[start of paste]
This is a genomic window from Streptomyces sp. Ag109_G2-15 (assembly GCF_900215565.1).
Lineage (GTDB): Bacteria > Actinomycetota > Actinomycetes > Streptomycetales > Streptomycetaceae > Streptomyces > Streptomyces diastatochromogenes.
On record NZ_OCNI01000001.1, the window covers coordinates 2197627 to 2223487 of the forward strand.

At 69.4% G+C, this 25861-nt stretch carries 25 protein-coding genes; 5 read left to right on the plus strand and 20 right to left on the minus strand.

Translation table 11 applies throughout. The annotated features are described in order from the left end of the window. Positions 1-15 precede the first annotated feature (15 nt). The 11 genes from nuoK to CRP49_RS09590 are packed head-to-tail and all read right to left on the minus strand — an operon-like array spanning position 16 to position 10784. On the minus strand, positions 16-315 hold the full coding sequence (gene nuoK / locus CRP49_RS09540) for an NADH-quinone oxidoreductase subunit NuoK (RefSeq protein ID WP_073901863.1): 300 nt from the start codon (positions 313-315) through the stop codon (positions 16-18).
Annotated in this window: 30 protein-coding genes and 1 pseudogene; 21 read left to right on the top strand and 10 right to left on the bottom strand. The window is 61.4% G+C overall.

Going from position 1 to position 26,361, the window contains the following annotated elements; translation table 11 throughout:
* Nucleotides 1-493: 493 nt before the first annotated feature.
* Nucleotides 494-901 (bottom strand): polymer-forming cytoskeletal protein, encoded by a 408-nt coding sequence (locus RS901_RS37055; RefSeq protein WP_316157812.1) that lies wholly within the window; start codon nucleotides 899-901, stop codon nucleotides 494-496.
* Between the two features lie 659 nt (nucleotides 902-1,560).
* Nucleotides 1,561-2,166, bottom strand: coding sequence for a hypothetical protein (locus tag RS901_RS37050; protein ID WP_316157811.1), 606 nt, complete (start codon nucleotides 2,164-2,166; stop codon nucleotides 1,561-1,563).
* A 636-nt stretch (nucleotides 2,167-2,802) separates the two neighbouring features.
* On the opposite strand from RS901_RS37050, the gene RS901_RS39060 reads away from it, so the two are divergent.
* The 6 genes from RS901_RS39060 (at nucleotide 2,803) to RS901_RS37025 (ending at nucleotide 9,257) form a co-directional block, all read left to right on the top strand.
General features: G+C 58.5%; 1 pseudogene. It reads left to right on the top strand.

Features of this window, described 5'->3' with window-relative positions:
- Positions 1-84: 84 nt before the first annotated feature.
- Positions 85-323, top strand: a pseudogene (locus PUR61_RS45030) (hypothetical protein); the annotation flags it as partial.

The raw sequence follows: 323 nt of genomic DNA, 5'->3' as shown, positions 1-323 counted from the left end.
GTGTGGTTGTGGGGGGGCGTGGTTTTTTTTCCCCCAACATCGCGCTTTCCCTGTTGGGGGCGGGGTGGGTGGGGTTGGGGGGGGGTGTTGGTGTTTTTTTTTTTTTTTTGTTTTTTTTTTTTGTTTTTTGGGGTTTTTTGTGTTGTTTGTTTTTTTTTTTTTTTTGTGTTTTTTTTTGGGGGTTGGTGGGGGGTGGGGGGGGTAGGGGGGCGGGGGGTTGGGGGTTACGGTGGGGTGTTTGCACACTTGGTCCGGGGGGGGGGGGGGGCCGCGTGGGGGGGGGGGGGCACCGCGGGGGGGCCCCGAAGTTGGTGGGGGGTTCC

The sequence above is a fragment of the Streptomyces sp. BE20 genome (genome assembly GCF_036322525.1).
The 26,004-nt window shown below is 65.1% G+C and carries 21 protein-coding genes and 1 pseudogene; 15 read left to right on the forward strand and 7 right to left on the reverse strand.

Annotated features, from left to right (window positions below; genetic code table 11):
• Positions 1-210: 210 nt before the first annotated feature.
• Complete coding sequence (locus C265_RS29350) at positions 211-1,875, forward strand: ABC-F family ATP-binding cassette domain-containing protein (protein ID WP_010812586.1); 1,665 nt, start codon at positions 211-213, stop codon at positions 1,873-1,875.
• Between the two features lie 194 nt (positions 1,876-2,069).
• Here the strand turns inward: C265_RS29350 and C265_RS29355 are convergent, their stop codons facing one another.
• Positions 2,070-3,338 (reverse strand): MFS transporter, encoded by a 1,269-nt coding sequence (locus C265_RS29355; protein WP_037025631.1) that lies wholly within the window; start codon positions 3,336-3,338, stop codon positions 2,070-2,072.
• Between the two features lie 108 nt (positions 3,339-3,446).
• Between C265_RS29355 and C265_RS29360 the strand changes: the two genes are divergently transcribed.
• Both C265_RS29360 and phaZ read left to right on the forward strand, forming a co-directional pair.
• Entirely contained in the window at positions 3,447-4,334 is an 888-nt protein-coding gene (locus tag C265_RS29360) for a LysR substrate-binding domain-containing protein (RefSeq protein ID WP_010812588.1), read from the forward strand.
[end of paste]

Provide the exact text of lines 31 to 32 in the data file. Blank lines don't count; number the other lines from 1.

• Both C265_RS29360 and phaZ read left to right on the forward strand, forming a co-directional pair.
• Entirely contained in the window at positions 3,447-4,334 is an 888-nt protein-coding gene (locus tag C265_RS29360) for a LysR substrate-binding domain-containing protein (RefSeq protein ID WP_010812588.1), read from the forward strand.